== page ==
Coincidentally I was in Rotterdam quite often this year. A city that especially North-Americans and Australians can relate to much more than to the average Dutch city. With the highrises and the wide streets, originally designed for motor traffic, Rotterdam can give people a glimpse of what their own cities could look like if cycling was taken more seriously.

It is interesting to see that the 5 least viewed posts are often ones I called “short-posts”. The experiment this year with no-posts every other week was short-lived. The no-posts became short-posts and then the short posts became a lot longer again. By the end of the year I had returned to simply publishing a new post every week, like I did before. That wasn’t very clear to anyone and I won’t be doing that again. I will simply publish posts, sometimes longer and sometimes shorter, but no longer in a strict alternating schedule.

Top 5 of least viewed posts

  1. Weeks of cycling related activities
  2. When autumn feels like summer
  3. Rotterdam (encore)
  4. Garden bridge at night
  5. A ride from Schijndel to ’s-Hertogenbosch

Thank you for all your support by visiting the posts, watching the videos and writing comments and messages, here or on Twitter. Thanks to Velo-City 2017 I met even more of my followers in person this year than usually, which is always great. Many people gave me ideas for posts and others even decided to support me financially with a donation. Which I appreciate very much, especially because it makes all my travels in the country, to go to those film locations, possible! Unfortunately, I also disappointed people when I turned down their requests for tours or couldn’t answer all their questions. This is still a hobby and I have to do all the work for it next to my day job, I think you will understand that I often simply run out of time. Do make sure you visit my blog again next year. Even though the tenth year of making cycling videos is about to start, I don’t feel I will run out of interesting topics. Also in 2018, I intend to keep on showing you even more Cycling in The Netherlands!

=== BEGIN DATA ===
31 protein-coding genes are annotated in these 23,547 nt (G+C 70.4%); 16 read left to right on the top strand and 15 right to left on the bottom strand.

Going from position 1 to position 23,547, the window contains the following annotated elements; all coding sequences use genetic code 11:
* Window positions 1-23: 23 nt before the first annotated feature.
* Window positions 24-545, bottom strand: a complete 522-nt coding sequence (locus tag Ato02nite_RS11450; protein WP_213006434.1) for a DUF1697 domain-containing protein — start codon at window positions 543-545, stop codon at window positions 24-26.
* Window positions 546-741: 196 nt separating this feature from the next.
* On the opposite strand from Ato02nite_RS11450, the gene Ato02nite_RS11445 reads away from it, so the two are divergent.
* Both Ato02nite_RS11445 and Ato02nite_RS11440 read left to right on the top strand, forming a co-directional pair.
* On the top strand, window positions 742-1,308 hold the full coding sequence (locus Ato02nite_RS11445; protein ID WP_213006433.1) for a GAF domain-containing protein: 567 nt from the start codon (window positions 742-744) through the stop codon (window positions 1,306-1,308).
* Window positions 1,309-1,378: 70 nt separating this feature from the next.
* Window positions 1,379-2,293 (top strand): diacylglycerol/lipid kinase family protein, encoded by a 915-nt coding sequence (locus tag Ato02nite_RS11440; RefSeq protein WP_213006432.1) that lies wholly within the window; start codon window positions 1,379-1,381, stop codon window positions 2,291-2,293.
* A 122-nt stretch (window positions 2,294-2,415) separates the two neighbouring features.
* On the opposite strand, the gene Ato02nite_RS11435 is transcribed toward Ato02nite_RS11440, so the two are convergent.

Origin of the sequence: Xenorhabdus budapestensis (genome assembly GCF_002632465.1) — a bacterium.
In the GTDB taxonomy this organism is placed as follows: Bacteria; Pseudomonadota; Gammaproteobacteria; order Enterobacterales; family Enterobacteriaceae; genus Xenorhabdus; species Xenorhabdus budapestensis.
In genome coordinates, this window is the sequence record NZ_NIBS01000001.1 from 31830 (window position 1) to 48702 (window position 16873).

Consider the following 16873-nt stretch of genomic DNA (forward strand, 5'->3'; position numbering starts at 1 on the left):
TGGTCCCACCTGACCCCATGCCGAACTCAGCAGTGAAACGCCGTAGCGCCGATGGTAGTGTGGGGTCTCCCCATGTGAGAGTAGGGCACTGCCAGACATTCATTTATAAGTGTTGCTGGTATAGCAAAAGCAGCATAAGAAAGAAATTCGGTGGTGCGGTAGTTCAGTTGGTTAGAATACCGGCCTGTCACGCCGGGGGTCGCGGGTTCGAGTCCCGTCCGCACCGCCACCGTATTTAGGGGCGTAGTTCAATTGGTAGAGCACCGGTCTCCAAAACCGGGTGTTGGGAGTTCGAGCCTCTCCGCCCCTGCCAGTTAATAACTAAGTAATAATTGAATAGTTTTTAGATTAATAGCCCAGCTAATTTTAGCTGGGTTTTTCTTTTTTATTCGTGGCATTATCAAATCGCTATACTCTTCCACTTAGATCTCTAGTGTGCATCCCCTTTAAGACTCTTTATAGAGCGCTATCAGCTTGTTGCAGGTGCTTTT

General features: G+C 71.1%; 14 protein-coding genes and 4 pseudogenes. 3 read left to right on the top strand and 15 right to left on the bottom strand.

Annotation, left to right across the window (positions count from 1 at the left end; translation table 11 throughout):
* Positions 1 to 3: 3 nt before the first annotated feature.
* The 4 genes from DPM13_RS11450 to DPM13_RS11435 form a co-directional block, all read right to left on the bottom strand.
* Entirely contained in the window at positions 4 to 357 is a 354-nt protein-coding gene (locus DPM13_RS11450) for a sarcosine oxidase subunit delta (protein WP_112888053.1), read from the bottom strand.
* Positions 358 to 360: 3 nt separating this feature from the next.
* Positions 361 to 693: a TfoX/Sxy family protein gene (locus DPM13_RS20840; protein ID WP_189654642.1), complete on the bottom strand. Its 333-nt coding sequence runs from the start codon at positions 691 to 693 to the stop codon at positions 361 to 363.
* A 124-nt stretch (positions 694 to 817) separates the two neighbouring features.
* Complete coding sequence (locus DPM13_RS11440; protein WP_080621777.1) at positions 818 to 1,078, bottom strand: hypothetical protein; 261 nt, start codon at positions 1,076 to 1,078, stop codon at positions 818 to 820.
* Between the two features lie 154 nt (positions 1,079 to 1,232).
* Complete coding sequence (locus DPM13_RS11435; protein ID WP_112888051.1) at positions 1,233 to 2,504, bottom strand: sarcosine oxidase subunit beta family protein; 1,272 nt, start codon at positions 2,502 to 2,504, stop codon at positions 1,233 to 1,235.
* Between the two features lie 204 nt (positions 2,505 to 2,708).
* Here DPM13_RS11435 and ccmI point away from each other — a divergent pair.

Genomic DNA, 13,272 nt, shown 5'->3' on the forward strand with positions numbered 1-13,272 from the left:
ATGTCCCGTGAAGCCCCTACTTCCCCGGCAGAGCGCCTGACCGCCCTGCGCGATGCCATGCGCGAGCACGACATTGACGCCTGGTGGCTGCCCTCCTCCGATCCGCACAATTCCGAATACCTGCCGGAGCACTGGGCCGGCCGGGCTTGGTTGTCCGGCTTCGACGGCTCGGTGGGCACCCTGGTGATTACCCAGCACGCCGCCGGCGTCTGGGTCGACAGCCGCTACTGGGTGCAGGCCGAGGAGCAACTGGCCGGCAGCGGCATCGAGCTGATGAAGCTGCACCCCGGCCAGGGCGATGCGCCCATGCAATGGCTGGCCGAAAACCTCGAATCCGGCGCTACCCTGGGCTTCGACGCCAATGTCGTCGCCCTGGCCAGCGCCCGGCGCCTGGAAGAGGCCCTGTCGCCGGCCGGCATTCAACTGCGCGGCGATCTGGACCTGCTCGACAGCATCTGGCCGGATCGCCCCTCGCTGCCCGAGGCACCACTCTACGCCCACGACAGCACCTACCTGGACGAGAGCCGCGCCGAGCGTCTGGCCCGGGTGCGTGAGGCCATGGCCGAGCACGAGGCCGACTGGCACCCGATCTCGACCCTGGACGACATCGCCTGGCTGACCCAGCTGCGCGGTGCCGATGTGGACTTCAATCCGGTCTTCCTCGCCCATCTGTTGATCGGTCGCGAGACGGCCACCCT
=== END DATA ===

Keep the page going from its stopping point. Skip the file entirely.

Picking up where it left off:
Happy Holidays and have a great 2018!

The video review of 2017. This still is from the 9th best read post: the reconstruction of an intersection in ’s-Hertogenbosch.

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7 comments on “A video review of my 2017 posts and videos

  1. heavyman927
    1 February 2018

    Just found your site. Loved the video! I wish we had cycling like that here.

  2. Pingback: 24 oranges » Looking back at Dutch cycling in 2017

  3. Ronald Woudstra
    22 December 2017

    2017 was quite busy indeed! It’s impressive how you manage to combine running a blog, giving tours and travelling the world to give lectures, with a daytime job.

    Personally, as a transport planner, this blog has been a great resource for me. As I’m working on street design projects and challenges on a daily basis, I often come here to look for inspiration. A lot of the time, that means studying how they’ve dealt with a specific spatial situation in Utrecht, and seeing how we can borrow bits and pieces of that design treatment where I work. You have a wealth of information on this blog and I know for a fact that many other transport planners who come here for inspiration.

    Keep doing what you’re doing. I’m looking forward to what you will write about in 2018!

  4. Eduardas Kriščiūnas
    21 December 2017

    Thank you for one more year of inspiring and educative posts!

  5. inpetto63
    20 December 2017

    Mark, you did an outstanding cycling job again in 2017; thank a million!

  6. Philip Mc Adam
    19 December 2017

    Please keep up the super videos. I am a keen every day cyclist here in Ireland and I simply love all your wonderful content.

  7. Easy
    19 December 2017

    Thanks for another year of great posts!

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This entry was posted on 19 December 2017 by in Original posts and tagged , , .